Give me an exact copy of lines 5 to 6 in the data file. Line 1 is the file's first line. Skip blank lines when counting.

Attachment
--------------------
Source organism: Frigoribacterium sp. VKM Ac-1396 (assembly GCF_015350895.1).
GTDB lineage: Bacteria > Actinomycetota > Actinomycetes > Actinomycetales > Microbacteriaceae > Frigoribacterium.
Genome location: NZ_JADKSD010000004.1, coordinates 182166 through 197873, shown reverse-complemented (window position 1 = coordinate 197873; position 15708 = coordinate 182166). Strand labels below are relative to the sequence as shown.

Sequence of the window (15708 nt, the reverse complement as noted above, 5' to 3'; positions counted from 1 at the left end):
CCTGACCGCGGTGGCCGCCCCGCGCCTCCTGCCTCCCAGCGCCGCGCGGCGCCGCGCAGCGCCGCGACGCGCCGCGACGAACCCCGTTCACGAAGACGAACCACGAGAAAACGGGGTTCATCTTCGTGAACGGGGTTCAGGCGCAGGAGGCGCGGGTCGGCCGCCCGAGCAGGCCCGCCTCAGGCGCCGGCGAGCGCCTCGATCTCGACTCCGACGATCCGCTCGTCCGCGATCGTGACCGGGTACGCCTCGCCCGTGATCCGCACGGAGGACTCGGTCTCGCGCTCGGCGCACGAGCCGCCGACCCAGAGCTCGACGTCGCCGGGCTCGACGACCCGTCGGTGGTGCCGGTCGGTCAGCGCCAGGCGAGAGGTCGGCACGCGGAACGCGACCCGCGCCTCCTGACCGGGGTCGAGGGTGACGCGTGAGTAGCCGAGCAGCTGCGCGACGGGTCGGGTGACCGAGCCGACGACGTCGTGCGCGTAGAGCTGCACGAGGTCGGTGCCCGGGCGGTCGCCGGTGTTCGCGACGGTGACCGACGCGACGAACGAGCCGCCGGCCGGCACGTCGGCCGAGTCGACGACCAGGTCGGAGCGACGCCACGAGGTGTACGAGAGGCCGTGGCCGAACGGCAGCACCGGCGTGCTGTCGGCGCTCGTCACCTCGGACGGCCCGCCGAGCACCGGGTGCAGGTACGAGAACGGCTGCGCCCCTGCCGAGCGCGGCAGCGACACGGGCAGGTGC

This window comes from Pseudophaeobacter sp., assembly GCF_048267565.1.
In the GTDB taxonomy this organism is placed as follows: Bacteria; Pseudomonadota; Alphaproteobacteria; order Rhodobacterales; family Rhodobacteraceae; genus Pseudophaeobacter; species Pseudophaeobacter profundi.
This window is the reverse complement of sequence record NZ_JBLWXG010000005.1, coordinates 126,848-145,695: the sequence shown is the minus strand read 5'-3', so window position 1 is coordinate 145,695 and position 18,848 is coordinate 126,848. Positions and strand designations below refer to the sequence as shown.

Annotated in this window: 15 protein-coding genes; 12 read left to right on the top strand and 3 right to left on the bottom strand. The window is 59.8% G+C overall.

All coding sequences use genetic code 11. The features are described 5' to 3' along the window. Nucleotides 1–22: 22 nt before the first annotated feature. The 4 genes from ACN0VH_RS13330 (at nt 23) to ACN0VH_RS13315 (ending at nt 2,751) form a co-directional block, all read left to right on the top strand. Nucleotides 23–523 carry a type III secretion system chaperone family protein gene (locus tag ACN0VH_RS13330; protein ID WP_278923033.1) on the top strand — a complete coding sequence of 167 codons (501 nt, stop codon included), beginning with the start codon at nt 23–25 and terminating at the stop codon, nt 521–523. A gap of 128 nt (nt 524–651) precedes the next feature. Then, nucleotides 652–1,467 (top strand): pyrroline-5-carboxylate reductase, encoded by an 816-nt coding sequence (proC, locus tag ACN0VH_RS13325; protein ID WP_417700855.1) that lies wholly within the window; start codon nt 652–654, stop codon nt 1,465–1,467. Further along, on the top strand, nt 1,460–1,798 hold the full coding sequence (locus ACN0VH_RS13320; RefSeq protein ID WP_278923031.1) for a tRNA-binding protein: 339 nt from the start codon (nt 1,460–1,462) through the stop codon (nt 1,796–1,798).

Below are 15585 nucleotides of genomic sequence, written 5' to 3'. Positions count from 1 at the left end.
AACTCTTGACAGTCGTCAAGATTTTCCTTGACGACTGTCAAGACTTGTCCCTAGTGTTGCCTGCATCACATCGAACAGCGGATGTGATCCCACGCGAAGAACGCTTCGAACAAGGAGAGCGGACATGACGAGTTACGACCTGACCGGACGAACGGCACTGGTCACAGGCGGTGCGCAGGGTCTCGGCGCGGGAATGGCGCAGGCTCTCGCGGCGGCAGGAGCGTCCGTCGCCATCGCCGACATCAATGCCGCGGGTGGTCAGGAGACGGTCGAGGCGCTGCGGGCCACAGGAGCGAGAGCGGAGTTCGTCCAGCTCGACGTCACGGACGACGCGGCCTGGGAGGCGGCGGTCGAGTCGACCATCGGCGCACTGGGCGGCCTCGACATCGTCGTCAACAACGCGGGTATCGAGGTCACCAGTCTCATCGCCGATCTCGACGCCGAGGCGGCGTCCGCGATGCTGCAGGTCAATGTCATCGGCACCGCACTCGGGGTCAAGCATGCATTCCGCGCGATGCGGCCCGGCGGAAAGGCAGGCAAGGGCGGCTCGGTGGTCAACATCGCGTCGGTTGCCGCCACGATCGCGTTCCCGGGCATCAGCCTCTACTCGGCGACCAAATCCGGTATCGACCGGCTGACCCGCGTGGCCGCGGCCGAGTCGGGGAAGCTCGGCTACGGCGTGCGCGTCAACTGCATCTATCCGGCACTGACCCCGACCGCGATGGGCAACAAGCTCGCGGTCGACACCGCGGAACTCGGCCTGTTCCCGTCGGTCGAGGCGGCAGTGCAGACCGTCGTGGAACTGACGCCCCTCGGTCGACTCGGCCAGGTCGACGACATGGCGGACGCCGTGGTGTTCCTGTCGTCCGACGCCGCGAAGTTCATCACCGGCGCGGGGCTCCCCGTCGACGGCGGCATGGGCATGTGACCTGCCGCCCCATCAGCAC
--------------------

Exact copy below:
CCTGACCGCGGTGGCCGCCCCGCGCCTCCTGCCTCCCAGCGCCGCGCGGCGCCGCGCAGCGCCGCGACGCGCCGCGACGAACCCCGTTCACGAAGACGAACCACGAGAAAACGGGGTTCATCTTCGTGAACGGGGTTCAGGCGCAGGAGGCGCGGGTCGGCCGCCCGAGCAGGCCCGCCTCAGGCGCCGGCGAGCGCCTCGATCTCGACTCCGACGATCCGCTCGTCCGCGATCGTGACCGGGTACGCCTCGCCCGTGATCCGCACGGAGGACTCGGTCTCGCGCTCGGCGCACGAGCCGCCGACCCAGAGCTCGACGTCGCCGGGCTCGACGACCCGTCGGTGGTGCCGGTCGGTCAGCGCCAGGCGAGAGGTCGGCACGCGGAACGCGACCCGCGCCTCCTGACCGGGGTCGAGGGTGACGCGTGAGTAGCCGAGCAGCTGCGCGACGGGTCGGGTGACCGAGCCGACGACGTCGTGCGCGTAGAGCTGCACGAGGTCGGTGCCCGGGCGGTCGCCGGTGTTCGCGACGGTGACCGACGCGACGAACGAGCCGCCGGCCGGCACGTCGGCCGAGTCGACGACCAGGTCGGAGCGACGCCACGAGGTGTACGAGAGGCCGTGGCCGAACGGCAGCACCGGCGTGCTGTCGGCGCTCGTCACCTCGGACGGCCCGCCGAGCACCGGGTGCAGGTACGAGAACGGCTGCGCCCCTGCCGAGCGCGGCAGCGACACGGGCAGGTGC

This window comes from Pseudophaeobacter sp., assembly GCF_048267565.1.